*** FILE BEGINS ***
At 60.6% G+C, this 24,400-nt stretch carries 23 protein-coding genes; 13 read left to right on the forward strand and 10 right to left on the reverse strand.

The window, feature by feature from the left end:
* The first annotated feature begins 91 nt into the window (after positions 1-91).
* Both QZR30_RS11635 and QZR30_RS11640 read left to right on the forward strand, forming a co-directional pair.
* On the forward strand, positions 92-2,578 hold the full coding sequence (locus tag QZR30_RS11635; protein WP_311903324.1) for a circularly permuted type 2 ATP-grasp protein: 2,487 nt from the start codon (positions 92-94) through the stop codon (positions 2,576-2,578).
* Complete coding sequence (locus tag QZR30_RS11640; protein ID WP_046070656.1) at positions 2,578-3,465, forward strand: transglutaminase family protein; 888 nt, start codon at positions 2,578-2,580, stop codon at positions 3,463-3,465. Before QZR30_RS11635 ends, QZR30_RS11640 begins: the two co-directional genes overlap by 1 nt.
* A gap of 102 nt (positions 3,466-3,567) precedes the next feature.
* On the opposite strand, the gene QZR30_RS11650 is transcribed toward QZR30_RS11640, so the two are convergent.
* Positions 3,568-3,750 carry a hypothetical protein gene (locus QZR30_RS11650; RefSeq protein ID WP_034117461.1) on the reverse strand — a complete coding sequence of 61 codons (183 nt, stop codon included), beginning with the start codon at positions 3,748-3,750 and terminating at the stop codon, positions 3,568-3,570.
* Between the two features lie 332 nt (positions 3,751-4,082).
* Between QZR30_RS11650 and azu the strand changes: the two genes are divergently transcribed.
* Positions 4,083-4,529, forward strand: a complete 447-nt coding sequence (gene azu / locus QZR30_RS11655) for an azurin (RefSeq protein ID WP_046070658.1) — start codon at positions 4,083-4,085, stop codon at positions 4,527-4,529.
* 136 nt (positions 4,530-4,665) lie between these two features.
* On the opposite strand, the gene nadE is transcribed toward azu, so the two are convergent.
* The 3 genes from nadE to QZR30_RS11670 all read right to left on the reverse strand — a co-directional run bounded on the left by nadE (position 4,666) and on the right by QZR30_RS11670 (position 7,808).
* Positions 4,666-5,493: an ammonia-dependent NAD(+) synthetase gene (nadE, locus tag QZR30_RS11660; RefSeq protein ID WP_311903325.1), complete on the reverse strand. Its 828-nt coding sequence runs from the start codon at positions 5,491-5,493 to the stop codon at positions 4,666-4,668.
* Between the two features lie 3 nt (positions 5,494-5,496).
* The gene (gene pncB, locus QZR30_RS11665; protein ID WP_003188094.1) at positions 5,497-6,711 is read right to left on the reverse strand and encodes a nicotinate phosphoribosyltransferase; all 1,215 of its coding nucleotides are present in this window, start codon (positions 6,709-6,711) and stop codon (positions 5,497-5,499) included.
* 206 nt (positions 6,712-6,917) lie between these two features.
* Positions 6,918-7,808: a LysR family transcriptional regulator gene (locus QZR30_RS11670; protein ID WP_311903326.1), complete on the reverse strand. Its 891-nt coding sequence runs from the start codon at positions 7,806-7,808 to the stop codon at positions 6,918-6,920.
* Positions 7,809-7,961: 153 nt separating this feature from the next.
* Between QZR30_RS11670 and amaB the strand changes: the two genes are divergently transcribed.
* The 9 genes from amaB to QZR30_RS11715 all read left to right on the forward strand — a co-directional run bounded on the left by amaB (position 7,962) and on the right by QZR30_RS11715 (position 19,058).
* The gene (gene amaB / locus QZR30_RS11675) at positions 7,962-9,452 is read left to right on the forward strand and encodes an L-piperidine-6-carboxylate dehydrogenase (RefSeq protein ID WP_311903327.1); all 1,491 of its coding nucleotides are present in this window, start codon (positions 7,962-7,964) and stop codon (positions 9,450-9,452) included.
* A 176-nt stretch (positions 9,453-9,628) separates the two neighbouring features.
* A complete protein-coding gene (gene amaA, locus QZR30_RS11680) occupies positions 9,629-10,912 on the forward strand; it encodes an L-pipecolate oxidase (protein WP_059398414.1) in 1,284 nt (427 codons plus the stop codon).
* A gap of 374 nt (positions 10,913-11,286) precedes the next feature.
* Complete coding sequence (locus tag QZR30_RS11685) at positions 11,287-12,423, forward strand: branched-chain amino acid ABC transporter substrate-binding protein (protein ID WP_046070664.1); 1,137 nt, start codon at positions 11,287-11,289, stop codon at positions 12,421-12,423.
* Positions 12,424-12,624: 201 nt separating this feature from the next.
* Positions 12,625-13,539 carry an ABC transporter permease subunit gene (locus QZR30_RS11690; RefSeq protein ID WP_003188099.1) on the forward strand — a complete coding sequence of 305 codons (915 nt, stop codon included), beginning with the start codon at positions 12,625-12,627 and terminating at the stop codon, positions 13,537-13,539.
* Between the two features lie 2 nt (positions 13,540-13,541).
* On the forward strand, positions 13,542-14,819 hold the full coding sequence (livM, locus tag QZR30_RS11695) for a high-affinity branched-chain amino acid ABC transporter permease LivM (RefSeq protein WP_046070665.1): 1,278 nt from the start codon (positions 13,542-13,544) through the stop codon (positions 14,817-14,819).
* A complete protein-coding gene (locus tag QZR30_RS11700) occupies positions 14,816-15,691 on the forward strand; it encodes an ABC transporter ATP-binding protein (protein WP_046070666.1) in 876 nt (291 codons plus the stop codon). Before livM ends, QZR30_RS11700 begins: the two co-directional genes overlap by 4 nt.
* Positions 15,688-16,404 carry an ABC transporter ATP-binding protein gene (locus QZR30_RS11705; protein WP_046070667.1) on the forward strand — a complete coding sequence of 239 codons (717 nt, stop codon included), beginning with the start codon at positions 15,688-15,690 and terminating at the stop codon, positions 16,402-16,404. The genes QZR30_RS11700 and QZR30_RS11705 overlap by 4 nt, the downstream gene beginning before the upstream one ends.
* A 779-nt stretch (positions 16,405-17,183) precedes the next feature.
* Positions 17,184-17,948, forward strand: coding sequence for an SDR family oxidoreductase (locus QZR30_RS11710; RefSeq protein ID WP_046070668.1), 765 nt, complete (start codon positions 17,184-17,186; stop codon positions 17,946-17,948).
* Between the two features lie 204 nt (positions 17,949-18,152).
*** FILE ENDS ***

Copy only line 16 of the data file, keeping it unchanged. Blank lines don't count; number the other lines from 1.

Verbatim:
* Positions 4,666-5,493: an ammonia-dependent NAD(+) synthetase gene (nadE, locus tag QZR30_RS11660; RefSeq protein ID WP_311903325.1), complete on the reverse strand. Its 828-nt coding sequence runs from the start codon at positions 5,491-5,493 to the stop codon at positions 4,666-4,668.